Trump team files lawsuit on Arizona count

Mimi Dwyer and David Shepardson
·2-min read

Hundreds of Donald Trump supporters have rallied in downtown Phoenix to dispute Joe Biden's election as US president, accusing the media of conspiring to steal the election and calling the results a 'coup.'

The Trump campaign lent support to protests questioning the current vote tally, filing a lawsuit in Arizona on Saturday that Arizona's Secretary of State said was "grasping at straws."

Trump's campaign alleged the southwestern state's most populous county incorrectly rejected votes cast on Election Day by some voters in the US presidential race. The lawsuit, filed in state Superior Court in Maricopa County, said poll workers told some voters to press a button after a machine had detected an "overvote."

Pro-Trump protesters have been assembling outside the Maricopa County Elections Department and at the Arizona State Capitol for days, espousing unsubstantiated claims that Democratic operatives had interfered with the election to illegitimately deliver Arizona to Biden.

They have chanted "Count the legal votes! We are watching you!" outside the building where election workers continue to count votes.

Tensions escalated on Saturday, with protesters at one point threatening to take down the fence cordoning off the elections department and some media members from the group.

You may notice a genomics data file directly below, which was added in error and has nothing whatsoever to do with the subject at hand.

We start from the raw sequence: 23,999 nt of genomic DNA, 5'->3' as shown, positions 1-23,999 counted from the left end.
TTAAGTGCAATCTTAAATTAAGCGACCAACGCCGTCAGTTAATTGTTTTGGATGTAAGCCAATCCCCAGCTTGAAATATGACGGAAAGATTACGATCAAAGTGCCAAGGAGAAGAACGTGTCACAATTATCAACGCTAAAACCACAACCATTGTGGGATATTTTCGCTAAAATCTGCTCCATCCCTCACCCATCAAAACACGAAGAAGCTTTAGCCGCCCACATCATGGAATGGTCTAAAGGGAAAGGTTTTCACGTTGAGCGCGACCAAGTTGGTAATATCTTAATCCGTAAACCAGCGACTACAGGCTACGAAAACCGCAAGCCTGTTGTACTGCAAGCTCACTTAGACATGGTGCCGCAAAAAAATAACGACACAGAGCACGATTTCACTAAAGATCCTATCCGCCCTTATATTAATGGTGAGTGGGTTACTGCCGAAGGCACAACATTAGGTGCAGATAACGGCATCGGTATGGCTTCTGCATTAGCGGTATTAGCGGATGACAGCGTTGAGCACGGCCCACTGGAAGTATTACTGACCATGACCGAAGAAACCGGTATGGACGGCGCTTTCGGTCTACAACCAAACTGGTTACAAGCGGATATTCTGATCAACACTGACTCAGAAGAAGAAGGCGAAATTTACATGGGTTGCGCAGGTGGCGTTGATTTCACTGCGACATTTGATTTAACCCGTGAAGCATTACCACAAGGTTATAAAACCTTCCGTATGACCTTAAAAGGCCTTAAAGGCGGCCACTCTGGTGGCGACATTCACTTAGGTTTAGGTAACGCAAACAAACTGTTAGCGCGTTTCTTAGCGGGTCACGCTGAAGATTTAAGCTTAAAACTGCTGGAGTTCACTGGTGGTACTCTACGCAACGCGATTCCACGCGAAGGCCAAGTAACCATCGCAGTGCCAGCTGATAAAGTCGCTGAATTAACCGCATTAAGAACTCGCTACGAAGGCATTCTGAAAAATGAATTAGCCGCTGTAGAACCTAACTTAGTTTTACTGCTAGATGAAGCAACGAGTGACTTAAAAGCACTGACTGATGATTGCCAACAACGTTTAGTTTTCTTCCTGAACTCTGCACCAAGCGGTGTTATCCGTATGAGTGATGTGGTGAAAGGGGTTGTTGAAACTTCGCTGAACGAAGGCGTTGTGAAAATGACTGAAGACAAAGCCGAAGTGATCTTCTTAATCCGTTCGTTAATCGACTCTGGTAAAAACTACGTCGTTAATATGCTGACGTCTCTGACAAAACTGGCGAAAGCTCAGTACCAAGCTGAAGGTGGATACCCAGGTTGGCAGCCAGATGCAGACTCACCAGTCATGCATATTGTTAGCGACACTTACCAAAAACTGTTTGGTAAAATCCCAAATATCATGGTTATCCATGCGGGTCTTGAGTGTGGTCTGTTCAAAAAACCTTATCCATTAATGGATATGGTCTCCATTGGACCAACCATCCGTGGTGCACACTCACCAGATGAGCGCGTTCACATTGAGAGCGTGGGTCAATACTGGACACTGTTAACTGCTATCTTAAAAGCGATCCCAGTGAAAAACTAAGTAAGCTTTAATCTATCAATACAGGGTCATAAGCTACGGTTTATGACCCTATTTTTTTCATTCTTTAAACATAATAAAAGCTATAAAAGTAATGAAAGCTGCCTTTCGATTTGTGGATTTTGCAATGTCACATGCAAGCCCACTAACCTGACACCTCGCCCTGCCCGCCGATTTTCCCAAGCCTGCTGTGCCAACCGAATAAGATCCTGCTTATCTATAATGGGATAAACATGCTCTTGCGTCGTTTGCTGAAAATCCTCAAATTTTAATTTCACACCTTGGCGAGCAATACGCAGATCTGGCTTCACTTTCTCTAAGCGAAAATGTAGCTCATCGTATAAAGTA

A number of far-right and militia groups such as the Proud Boys and Three Percenters were also in the crowd on Saturday, many armed with semi-automatic weapons.

Protesters at one point clashed with a small group of young counter-protesters waving Mexican and US flags on a corner across from the elections department. Jacki Valencia, 19, waved a Biden-Harris sign as a man with a "Blue Lives Matter" flag shouted "USA!" at her and others.

The Trump campaign's lawsuit contends that potentially "determinative" votes were not counted in the race between Trump and Biden, who was declared the winner on Saturday by major television networks.

An Arizona official rejected the lawsuit. "This is just a stalling tactic to delay the official canvass," Arizona Secretary of State Katie Hobbs said in a statement through her spokeswoman. "They are grasping at straws."

The Maricopa County Elections Department declined to comment.

Biden leads Trump by 0.44 per cent, or 18,600 votes, in Arizona.

On Saturday, a group of voters dropped a lawsuit that had made unsubstantiated claims alleging some votes cast for Trump were not counted in Maricopa County because voters used Sharpie pens. The county last year rolled out new tabulation equipment that made Sharpie pens the best option on Election Day because they have the fastest-drying ink.

Hobbs' spokeswoman added that they "are reviewing (the latest lawsuit) now, but it appears to be a repackaging of the 'Sharpiegate' lawsuit. Hopefully, this puts the matter to rest for good."